20 White Flowers to Brighten up Your Backyard

A flurry of white may be just what your garden needs.

white flowers
Getty ImagesAndreas Naumann / EyeEm

The best thing about white flowers? They go with everything and practically light up the night once the sun goes down. On their own or paired with other hues, they're the hardest-working blooms in any garden. Read on for our favorite annual and perennial flowers, from daisies to hydrangeas.

1 of 20
Wild flowers
Getty Imageskeiichihiki
Lily Of The Valley

Sweetly scented but highly poisonous, this shade-loving plant produces a lush carpeting of bell-shaped blooms from spring to fall.

2 of 20
Raindrops on Iceberg Rose (Rosa), USA
Getty ImagesDanita Delimont
Iceberg Rose

There are many types of white roses, but the iceberg is especially stunning. First introduced in 1958, it blooms almost constantly and is relatively disease- and mildew-resistant, making it an ideal beginner's rose bush.

3 of 20
White Hydrangeas (Hydrangea arborescens) 'Annabelle'
Getty ImagesJ. Paul Moore
Annabelle Hydrangea

The Annabelle, pictured here, produces flowers that are much larger than other hydrangea species. Use fencing to brace the robust blooms or plant several close together (about three feet apart is ideal) so they can rely on each other for support.

4 of 20
Japanese Anenome blossoms
Getty ImagesMark Turner
Japanese Anemone

There are many types of anemones, but the fall-blooming Japanese anemone, with its cheerful yellow center, is especially lovely.

5 of 20
Blossoming white lilac (Syringa vulgaris), Upper Bavaria, Bavaria, Germany
Getty ImagesManfred Bail
Lilac

Lilacs are happiest in full sun, so avoid planting them in areas that are shaded for more than half the day.

6 of 20
Sweet autumn clematis, Ranunculaceae
Getty ImagesDEA / RANDOM
Autumn Clematis

While this winding vine can tolerate shady conditions, you'll see better flowering when it's planted in full sun.

7 of 20
Medicinal Plant Bellis Perennis
Getty ImagesBildagentur-online
Daisy

One of the easiest flowers to cultivate (you can plant it in the ground directly from seed), daisies are a great option for beginner gardeners.

8 of 20
Vinca minor 'Alba', periwinkle, white flowers
Getty ImagesNeil Holmes
Vinca

Also known as periwinkle, vinca flowers are easy to please: They're drought- and heat-tolerant and grow well in conditions ranging from shade to full sun.

9 of 20
Wild Carrot Wildflower
Getty ImagesTim Graham
Queen Anne's Lace

This doily-like wildflower does not tolerate freezing temperatures, so wait until after the last frost of the season to plant seeds.

10 of 20
Highly Toxic White Angel's Trumpet (Datura metel) 'Alba'
Getty ImagesMaria Mosolova
Datura

This night-blooming, tropical species requires full sun and moist, well-drained soil. Also known as devil's trumpet, it's commonly mistaken for the similar species, the angel's trumpet, which features downward-facing blooms. (Datura flowers point skyward.)

11 of 20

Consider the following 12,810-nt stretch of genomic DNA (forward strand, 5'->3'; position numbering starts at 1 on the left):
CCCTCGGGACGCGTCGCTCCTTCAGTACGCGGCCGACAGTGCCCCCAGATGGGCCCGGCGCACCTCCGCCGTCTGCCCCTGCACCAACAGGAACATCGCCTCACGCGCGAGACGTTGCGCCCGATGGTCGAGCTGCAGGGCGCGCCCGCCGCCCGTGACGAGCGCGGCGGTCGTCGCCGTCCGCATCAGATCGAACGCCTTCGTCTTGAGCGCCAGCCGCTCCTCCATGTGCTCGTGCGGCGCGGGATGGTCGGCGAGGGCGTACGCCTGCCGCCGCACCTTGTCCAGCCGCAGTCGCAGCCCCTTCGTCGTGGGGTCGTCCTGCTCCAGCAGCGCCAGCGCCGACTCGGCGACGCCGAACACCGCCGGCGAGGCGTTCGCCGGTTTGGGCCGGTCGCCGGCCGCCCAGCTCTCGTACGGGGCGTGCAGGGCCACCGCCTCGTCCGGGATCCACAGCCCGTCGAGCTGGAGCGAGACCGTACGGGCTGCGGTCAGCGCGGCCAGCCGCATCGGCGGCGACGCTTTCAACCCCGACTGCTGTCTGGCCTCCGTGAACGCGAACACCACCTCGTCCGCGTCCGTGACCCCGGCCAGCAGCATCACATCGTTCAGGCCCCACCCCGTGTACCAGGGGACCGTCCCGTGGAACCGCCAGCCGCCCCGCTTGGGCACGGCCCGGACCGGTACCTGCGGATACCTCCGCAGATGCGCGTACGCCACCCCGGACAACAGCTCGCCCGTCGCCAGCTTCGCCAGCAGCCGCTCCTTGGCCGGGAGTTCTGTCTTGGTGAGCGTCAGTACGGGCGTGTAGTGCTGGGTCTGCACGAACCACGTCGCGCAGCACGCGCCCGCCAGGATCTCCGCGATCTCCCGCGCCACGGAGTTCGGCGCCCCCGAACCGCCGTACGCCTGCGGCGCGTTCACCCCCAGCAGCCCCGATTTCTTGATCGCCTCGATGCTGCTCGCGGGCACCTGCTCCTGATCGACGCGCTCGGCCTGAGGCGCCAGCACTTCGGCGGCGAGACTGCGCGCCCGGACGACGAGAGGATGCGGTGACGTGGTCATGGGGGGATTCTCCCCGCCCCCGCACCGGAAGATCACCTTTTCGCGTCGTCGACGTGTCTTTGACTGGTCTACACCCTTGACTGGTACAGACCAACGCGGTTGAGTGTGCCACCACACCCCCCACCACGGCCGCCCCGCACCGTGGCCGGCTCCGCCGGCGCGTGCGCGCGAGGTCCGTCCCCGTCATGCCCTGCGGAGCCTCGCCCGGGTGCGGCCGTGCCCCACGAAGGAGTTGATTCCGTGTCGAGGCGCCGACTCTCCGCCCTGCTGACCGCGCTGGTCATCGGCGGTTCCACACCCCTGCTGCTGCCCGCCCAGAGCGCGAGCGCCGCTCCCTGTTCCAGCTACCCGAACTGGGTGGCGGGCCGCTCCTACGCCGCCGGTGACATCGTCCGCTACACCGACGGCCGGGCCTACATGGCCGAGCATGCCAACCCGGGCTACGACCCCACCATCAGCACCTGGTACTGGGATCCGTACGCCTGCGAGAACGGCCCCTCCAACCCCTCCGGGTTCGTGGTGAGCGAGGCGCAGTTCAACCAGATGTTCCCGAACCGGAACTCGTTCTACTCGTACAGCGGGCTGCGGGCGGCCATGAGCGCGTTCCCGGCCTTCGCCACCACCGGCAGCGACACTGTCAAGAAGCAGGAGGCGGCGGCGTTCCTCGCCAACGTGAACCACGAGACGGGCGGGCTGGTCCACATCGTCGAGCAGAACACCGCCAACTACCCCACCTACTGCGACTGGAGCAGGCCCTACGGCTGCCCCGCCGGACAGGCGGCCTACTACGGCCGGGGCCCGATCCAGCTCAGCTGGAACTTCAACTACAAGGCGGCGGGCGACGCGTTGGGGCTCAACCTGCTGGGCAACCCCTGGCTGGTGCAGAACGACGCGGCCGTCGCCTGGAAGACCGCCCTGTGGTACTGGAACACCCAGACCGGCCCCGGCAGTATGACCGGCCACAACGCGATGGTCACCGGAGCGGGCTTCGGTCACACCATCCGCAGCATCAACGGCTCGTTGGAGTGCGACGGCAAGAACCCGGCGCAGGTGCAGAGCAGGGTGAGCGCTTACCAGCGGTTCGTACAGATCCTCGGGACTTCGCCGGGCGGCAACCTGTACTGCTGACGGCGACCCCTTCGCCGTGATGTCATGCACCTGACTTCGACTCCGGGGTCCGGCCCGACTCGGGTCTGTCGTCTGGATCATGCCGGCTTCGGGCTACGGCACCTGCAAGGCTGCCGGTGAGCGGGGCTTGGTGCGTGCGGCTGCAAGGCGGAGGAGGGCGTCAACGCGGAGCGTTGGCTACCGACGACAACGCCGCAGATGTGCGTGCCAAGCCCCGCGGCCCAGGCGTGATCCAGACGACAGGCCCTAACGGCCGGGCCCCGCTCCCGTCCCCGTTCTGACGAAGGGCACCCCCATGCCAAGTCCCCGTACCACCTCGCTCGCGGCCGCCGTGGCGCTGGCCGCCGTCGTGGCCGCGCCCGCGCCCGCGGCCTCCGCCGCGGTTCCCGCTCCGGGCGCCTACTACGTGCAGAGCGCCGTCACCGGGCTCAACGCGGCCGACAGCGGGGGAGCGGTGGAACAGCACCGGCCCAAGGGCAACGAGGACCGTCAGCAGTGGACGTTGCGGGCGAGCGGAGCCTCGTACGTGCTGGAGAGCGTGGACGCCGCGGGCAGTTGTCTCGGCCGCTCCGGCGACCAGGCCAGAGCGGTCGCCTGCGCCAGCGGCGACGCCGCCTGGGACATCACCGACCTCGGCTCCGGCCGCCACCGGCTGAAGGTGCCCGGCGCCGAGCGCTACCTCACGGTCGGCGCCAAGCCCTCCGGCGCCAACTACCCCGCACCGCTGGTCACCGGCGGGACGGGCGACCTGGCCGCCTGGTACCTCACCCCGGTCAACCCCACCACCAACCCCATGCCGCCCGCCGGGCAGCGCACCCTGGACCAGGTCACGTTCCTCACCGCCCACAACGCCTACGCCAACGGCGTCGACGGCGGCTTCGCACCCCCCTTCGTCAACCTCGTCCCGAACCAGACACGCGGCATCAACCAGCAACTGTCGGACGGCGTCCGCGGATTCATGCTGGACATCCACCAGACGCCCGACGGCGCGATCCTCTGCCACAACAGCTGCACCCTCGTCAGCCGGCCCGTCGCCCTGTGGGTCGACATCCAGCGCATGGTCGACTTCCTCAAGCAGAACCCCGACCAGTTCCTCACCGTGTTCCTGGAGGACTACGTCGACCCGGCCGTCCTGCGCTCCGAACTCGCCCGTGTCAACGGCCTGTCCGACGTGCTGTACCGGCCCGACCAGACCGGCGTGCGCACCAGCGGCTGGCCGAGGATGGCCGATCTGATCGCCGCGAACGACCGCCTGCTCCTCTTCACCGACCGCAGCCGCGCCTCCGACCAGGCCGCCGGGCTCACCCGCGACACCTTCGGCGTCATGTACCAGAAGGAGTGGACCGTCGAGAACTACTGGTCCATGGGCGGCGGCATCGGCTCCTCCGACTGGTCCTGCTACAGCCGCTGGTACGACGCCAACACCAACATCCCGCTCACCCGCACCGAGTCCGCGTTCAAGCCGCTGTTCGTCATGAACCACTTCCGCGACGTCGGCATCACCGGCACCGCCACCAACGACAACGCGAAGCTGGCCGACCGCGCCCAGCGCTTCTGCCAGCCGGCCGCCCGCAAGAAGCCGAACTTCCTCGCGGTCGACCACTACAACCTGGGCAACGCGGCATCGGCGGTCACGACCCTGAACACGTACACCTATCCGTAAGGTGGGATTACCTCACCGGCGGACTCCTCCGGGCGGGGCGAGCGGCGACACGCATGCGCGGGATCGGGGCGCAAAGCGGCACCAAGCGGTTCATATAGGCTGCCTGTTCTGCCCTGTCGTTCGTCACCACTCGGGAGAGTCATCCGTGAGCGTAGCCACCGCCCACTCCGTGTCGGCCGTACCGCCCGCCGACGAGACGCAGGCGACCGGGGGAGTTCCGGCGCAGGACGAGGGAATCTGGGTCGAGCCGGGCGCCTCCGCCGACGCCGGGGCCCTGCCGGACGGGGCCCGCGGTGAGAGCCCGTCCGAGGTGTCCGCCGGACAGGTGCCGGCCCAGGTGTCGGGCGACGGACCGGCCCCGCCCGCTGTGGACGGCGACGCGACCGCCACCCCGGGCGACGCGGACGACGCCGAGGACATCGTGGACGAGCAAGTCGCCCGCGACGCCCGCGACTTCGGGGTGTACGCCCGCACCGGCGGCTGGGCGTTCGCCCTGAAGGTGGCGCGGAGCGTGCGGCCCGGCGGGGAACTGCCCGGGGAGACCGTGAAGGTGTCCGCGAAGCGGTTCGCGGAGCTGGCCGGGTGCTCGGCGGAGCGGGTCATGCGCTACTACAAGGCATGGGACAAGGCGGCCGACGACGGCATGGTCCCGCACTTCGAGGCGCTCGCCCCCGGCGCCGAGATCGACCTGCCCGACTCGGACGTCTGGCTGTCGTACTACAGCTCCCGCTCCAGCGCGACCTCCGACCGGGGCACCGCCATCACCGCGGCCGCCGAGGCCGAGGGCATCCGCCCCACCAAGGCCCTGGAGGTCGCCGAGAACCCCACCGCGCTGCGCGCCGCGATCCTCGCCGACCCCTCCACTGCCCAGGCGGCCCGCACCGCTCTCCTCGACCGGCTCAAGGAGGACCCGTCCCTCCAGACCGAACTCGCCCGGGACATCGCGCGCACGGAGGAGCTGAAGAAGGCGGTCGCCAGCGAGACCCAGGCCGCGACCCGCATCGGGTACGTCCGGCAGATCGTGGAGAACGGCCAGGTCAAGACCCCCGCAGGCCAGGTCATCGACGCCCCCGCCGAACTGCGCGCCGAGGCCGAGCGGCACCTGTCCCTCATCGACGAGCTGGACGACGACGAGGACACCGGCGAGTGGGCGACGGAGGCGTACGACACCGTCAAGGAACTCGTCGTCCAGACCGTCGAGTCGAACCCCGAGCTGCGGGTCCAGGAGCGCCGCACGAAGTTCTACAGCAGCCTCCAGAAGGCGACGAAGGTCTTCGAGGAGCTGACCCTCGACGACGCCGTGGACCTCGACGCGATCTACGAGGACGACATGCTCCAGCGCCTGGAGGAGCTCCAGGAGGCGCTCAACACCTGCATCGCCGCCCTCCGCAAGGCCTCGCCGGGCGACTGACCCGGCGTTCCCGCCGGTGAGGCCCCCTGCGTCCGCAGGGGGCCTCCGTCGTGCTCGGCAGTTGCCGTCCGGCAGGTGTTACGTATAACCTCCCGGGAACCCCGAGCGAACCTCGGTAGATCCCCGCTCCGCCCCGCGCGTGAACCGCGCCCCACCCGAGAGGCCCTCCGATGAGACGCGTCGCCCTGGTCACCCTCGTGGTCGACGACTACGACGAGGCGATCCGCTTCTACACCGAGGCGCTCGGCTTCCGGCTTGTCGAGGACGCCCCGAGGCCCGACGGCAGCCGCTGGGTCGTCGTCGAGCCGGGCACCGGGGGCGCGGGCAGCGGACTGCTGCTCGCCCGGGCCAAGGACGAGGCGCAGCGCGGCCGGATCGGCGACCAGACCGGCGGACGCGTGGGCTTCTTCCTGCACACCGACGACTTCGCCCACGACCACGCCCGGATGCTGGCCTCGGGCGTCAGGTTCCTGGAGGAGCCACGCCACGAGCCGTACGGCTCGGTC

muscari botryoides 'album' (pearls of spain) white flower
Getty ImagesDavid Q. Cavagnaro
White Hyacinth

For spring-blooming hyacinths, plant bulbs in the fall, about four inches deep in groups spaced four to six inches apart.

12 of 20
Rhododendron
Getty Images©Daniela White Images
Rhododendron

Rhododendrons, which are very similar to azaleas (both are in the genus Rhododendron), produce clusters of fragrant blossoms in an array of colors, from pure white to pastel pink to fiery orange.

13 of 20
White Dahlias x hybrida
Getty ImagesFirdausiah Mamat
White Dahlia

When growing dahlias from seed, don't water the soil until the plants are established, as overwatering can cause seedlings to rot. Once mature and blooming, deadhead dahlias often to promote continual flowering.

14 of 20
Narcissus papyraceus (Paperwhite)- spring flowering bulb, close up of scented white flower
Getty ImagesJames A. Guilliam
Paperwhite

Paperwhite bulbs bloom four to six weeks after potting. For staggered flowering, plant groups of bulbs at two to four week intervals.

15 of 20
White Geraldton wax flowers
Getty ImagesBlueHorizon . / FOAP
Wax Flower

Blooming in winter through early spring, wax flower is a great addition to any cut flower garden. (They can last an impressive three weeks in fresh water.)

16 of 20
Heartleaf Foamflower (Tiarella cordifolia)
Getty ImagesGisela Rentsch
Foamflower

Foamflower needs to be planted in shady, moist areas, but other than that it's fairly easy to cultivate. It features bubbly white or pink flowers that can last up to six weeks.

17 of 20
Snowdrops
Getty Imagesitsabreeze photography
Snowdrops

This deer-resistant bulb plant gets its name thanks to its small white flowers that hang down like "drops."

18 of 20
Squill.
Getty ImagesFlowerphotos
Squill

Like hyacinths, squill are among the easiest bulb flowers to grow. Once established, you can just kick back and admire them—they'll bloom year after year without any care at all.

19 of 20
choisya ternata (mexican orange blossom), close up of flowers, may
Getty ImagesChristopher Fairweather
Choisya

The shade-loving shrub boasts fragrant flowers similar to those of orange trees.

20 of 20
Gentle Magnolia
Getty Imagesearleliason
Magnolia

While most magnolia trees begin to bloom around the ten-year mark, trees planted in hardiness zones five through nine can take up to 20 years to flower!

Advertisement - Continue Reading Below